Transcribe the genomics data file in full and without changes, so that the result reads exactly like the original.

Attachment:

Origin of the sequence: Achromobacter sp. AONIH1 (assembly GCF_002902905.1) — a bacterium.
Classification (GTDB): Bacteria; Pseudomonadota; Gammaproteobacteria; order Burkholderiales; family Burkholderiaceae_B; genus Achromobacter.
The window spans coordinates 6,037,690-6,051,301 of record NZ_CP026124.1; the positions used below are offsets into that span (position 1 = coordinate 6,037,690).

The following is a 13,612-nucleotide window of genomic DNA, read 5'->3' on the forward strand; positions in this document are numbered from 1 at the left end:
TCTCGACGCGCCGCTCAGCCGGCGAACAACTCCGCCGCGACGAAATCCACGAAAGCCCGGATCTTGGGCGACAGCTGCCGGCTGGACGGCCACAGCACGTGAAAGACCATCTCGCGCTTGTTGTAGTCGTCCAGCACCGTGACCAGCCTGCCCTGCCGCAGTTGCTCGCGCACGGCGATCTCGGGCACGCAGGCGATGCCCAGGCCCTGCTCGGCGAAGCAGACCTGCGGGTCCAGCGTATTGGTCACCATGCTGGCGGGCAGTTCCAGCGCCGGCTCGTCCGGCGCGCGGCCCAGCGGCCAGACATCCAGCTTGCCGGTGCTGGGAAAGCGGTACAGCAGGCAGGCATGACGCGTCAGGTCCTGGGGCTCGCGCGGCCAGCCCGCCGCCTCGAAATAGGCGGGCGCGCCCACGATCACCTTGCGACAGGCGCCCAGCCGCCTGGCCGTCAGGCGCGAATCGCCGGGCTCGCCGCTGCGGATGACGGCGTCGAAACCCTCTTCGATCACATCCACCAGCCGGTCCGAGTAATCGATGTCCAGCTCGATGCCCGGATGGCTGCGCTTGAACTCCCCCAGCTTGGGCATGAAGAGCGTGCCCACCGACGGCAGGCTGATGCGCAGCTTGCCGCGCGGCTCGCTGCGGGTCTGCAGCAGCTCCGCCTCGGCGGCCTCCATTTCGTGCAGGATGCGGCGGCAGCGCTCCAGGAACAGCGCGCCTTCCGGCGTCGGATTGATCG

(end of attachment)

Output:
Origin of the sequence: Achromobacter sp. AONIH1 (assembly GCF_002902905.1) — a bacterium.
Classification (GTDB): Bacteria; Pseudomonadota; Gammaproteobacteria; order Burkholderiales; family Burkholderiaceae_B; genus Achromobacter.
The window spans coordinates 6,037,690-6,051,301 of record NZ_CP026124.1; the positions used below are offsets into that span (position 1 = coordinate 6,037,690).

The following is a 13,612-nucleotide window of genomic DNA, read 5'->3' on the forward strand; positions in this document are numbered from 1 at the left end:
TCTCGACGCGCCGCTCAGCCGGCGAACAACTCCGCCGCGACGAAATCCACGAAAGCCCGGATCTTGGGCGACAGCTGCCGGCTGGACGGCCACAGCACGTGAAAGACCATCTCGCGCTTGTTGTAGTCGTCCAGCACCGTGACCAGCCTGCCCTGCCGCAGTTGCTCGCGCACGGCGATCTCGGGCACGCAGGCGATGCCCAGGCCCTGCTCGGCGAAGCAGACCTGCGGGTCCAGCGTATTGGTCACCATGCTGGCGGGCAGTTCCAGCGCCGGCTCGTCCGGCGCGCGGCCCAGCGGCCAGACATCCAGCTTGCCGGTGCTGGGAAAGCGGTACAGCAGGCAGGCATGACGCGTCAGGTCCTGGGGCTCGCGCGGCCAGCCCGCCGCCTCGAAATAGGCGGGCGCGCCCACGATCACCTTGCGACAGGCGCCCAGCCGCCTGGCCGTCAGGCGCGAATCGCCGGGCTCGCCGCTGCGGATGACGGCGTCGAAACCCTCTTCGATCACATCCACCAGCCGGTCCGAGTAATCGATGTCCAGCTCGATGCCCGGATGGCTGCGCTTGAACTCCCCCAGCTTGGGCATGAAGAGCGTGCCCACCGACGGCAGGCTGATGCGCAGCTTGCCGCGCGGCTCGCTGCGGGTCTGCAGCAGCTCCGCCTCGGCGGCCTCCATTTCGTGCAGGATGCGGCGGCAGCGCTCCAGGAACAGCGCGCCTTCCGGCGTCGGATTGATCG